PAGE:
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Open source COM version of BeagleBone Black hits Kickstarter

Jun 29, 2015 — by Eric Brown — 3,711 views

An open source, 49 x 32mm COM version of the BeagleBone Black called the “BeagleCore” offers Cape compatibility and starts at $44, or $111 with a baseboard.

A German startup called BeagleCore is spinning a computer-on-module version of’s BeagleBone Black single board computer on Kickstarter. Packages start at 39 Euros ($44) for the first 500 units shipping in Feb. 2016, or 49 Euros ($55) for the second shipment in April. With a baseboard, it costs 99 Euros ($111), also with April 2016 shipment. The BeagleCore and Starter-Kit support Linux flavors including Debian, Ubuntu, Android, and Cloud9 IDE on Node.js with BoneScript library.

BeagleCore alone (left) and plugged into optional baseboard
(click images to enlarge)

The 49 x 32mm module, which is roughly one-third of the size of a BeagleBone Black, offers a “a well selected pin assignment to give access to all features of the BeagleBone Black,” says BeagleCore. “If you can run it on BeagleBone, you can run it on BeagleCore, as well. Plus you have the advantages of creating your own PCB layout and not only rely on Capes to enhance your baseboard.”

There have been several developer boards based on the BeagleBone, which extend it with various features, such as the FPGA-enabled Logi-Bone, but as far as we know, this is the first COM version equivalent to the Raspberry Pi’s Raspberry Pi Compute Module. A year ago, CircuitCo announced an OEM version of the BeagleBone called the BlueSteel-Basic, but the product was quickly scrapped. The same seems to have happened to CircuitCo’s planned COM version, called the BlueSteel -Core.

All hardware schematics, PCB layout, and the bill of materials of the BeagleCore will be free to download, modify, and use, says the company. However, there are relatively few details available now.

The BeagleCore is equipped with the same Texas Instruments AM335x Cortex-A8 Sitara SoC found on the BB Black, and its similarly clocked to 1GHz. The module has the same 512MB of DDR3 RAM and 4GB of 8-bit eMMC flash. Supported extensions are said to include solder-pads assigned to a 10/100 Ethernet port, USB 2.0 host and client ports, and an SD slot.

BeagleCore front (left) and rendering of back showing board-to-board solder pads
(click images to enlarge)

Other I/O potentialities include a UART connection, a JTAG debug interface, and up to 59x GPIO for “HDMI, CAN, I²C, etc.” The BeagleCore has 7-year availability.

You need to go to the BeagleCore website to find information on the baseboard that comes with the optional Starter-Kit. The approximately BeagleBone sized 87 x 54 x 20mm baseboard offers Ethernet, a USB 2.0 host port, and a mini-USB 2.0 client port. There’s also an HDMI port with audio support, as well as a microSD port, a 6-pin serial UART interface, and dual 46-pin GPIO headers. LEDs are also available.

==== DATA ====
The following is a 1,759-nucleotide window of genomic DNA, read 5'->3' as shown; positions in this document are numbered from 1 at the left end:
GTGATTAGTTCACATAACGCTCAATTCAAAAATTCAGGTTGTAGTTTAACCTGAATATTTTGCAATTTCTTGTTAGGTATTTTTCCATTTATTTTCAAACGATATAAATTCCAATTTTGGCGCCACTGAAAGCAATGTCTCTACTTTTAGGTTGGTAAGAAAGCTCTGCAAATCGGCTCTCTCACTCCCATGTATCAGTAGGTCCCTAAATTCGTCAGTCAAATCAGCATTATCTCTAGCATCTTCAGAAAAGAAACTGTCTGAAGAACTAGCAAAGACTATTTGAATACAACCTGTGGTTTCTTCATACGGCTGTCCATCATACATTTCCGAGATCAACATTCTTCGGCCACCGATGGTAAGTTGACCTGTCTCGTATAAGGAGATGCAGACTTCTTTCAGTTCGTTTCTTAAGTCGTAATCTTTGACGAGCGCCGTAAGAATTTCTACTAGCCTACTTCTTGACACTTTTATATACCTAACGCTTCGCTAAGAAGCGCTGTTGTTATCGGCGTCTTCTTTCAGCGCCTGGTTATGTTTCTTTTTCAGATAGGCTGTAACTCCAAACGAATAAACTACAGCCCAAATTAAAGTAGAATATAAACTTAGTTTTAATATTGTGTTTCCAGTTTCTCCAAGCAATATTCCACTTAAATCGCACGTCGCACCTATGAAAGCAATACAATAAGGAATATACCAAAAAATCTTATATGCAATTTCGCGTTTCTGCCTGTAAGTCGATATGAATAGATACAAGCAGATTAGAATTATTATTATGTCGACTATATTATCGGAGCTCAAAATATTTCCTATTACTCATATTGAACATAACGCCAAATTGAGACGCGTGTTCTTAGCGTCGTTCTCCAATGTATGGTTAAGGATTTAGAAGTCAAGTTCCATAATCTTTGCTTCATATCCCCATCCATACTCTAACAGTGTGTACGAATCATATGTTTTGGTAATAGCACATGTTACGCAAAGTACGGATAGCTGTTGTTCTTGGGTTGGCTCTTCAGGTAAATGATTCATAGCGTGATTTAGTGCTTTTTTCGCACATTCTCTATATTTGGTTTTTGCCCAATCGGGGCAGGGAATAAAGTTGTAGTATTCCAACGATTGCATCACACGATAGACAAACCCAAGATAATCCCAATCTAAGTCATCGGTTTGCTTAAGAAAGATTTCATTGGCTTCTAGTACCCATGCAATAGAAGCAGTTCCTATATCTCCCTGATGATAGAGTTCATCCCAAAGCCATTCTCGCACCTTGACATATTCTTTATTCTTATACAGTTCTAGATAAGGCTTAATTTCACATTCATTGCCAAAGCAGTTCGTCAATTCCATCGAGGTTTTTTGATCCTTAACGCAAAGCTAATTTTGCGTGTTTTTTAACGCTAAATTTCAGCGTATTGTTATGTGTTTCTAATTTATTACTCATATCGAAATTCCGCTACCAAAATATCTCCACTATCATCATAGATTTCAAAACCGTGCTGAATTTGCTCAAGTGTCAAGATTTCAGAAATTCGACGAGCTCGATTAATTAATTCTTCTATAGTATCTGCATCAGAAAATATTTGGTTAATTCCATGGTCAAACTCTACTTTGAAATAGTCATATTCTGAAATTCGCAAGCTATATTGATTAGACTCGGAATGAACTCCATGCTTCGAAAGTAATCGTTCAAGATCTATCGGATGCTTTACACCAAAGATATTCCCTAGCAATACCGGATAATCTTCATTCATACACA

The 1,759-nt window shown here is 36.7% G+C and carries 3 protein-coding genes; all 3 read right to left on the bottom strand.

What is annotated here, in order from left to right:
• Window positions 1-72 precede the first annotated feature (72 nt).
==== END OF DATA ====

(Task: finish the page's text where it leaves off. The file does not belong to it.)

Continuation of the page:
BeagleSuite options (left) and screenshot
(click images to enlarge)

The company also offers a web-based BeagleSuite application for programming and coordinating IoT sensor inputs for the BeagleCore or BeagleBone Black. BeagleSuite, which is a $6 add-on to any Kickstarter order, helps set up widgets for home automation jobs like controlling temperature or adjusting the brightness of lights depending on the brightness of the room. The BeagleSuite dashboard lets you set up actions based on various rules, without any programming required, says the company.

Companies interested in building products based around the BeagleBone’s AM3358 Sitara SoC can also go with a Linux-ready commercial COM like MYIR’s MYC-AM335X. However, we know of none that promise full BeagleBone code and Cape compatibility, as does the BeagleCore.

Meanwhile, Seeed Studio’s BeagleBone Green clone of the BB Black, which was announced in May and was intended to ship on June 19, was still not available at publication time. The SBC adds a battery backed real-time clock (RTC) and dual Grove System connectors for connecting Seeed’s Grove sensor boards. The BeagleBone Green also swaps out the barrel jack power connector for a micro-USB, and removes the HDMI port.

Further information

The BeagleCore is available on Kickstarter through Aug. 7, with packages starting at 39 Euros ($44) for the first 500 units shipping in Feb. 2016, or 99 Euros ($111) for the Starter-Kit with baseboard, with April 2016 shipments. More information may be found at the BeagleCore Kickstarter page and BeagleCore website.

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